A portion of a letter written by Henry Scougal (1650-1678). Scougal was a Scottish Puritan, professor of divinity at King’s College, Aberdeen. He authored a book, The Life of God in the Soul of Man, that was instrumental in the salvation of many, including George Whitefield. This letter was written to someone who inquired of him after reading his book. No date is given for the letter.
I cannot speak of religion but I must lament that, among so many pretenders to it, so few understand what it means. Some place it in the understanding, in orthodox notions and opinions… Others place their religion into externals for the outward man, expressed by public duties and claim to have a model of performances… Others again, put all their investment in religion into their emotions, with rapturous and ecstatic devotion… Such are frequently assumed to be the whole content of Christianity.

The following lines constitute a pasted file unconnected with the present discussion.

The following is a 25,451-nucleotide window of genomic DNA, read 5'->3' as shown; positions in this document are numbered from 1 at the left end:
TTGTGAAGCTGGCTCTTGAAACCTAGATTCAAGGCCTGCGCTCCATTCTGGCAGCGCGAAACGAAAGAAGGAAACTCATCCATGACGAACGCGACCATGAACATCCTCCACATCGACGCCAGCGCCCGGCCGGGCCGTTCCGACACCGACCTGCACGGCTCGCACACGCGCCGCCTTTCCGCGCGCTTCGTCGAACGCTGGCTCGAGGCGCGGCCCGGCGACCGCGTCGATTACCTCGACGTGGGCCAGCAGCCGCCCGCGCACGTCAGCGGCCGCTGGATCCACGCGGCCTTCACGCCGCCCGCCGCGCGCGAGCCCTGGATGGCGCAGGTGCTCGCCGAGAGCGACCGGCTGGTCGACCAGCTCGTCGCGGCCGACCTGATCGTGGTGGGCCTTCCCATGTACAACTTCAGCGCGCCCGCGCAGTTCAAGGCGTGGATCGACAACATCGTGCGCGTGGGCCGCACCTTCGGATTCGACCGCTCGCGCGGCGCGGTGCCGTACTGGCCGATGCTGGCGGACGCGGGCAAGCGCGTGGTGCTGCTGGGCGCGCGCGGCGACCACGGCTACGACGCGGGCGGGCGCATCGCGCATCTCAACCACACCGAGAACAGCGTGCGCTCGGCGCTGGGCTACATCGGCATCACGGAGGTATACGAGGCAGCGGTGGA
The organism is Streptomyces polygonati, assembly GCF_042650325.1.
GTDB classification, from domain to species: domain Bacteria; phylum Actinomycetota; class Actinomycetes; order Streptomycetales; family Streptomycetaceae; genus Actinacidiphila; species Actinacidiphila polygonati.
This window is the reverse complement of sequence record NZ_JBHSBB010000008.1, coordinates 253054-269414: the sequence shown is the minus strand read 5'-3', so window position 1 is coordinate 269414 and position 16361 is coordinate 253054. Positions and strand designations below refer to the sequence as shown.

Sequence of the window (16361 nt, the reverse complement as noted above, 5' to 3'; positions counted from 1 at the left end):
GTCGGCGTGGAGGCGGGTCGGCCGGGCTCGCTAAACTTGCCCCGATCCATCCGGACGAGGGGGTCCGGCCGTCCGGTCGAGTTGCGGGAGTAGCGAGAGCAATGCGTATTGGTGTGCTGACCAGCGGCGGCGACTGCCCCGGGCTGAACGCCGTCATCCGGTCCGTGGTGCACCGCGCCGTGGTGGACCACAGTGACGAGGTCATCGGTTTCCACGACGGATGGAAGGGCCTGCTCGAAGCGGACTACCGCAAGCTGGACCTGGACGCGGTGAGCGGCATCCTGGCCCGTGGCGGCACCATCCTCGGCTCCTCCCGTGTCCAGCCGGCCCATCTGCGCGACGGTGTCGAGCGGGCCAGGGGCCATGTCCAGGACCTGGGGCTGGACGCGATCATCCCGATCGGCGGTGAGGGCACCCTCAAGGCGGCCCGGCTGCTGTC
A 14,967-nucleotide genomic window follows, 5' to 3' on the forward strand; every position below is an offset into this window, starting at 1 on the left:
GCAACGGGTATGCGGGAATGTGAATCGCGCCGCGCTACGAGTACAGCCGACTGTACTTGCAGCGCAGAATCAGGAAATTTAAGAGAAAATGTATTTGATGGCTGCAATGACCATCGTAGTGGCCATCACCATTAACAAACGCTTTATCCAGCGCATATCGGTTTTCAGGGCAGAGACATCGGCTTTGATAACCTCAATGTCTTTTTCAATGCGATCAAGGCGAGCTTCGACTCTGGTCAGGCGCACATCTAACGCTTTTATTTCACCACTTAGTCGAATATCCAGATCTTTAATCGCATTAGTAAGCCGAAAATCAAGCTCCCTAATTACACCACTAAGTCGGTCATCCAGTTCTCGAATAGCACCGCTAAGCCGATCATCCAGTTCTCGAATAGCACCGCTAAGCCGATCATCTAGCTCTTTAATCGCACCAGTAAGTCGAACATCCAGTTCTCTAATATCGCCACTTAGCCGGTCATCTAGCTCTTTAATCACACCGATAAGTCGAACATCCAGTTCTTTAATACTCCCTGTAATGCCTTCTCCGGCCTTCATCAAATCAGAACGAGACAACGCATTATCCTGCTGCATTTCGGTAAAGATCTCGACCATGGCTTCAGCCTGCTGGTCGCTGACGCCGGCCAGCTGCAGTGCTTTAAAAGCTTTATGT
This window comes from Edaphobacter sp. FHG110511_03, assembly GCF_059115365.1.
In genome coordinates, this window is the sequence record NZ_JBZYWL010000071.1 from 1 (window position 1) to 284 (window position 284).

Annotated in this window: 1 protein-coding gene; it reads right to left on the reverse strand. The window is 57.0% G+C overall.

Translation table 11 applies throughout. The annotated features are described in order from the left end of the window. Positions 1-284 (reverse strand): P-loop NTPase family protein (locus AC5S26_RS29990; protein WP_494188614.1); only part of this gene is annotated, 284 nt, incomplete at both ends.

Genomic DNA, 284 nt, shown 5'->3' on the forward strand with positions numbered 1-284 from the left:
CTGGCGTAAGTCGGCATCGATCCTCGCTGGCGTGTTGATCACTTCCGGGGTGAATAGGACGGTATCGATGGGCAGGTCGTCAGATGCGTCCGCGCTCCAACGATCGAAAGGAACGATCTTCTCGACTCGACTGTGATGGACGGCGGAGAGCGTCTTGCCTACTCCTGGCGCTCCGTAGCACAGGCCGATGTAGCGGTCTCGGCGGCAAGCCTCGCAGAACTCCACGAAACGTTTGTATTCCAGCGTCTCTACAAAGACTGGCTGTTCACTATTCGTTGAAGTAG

But true religion is quite another thing, and those who have experienced it will entertain very different thoughts about it. For they know by personal experience that true religion is a union of the soul with God, a real participation of the divine nature, in the apostle’s phrase, it is Christ formed within us. Briefly, I do not know how one can put it more succinctly that to simply call it divine life given to us…
Letters of Faith Through the Seasons, edited by James M. Houston, Honor Books, vol. 1, 2006, pp. 179-180.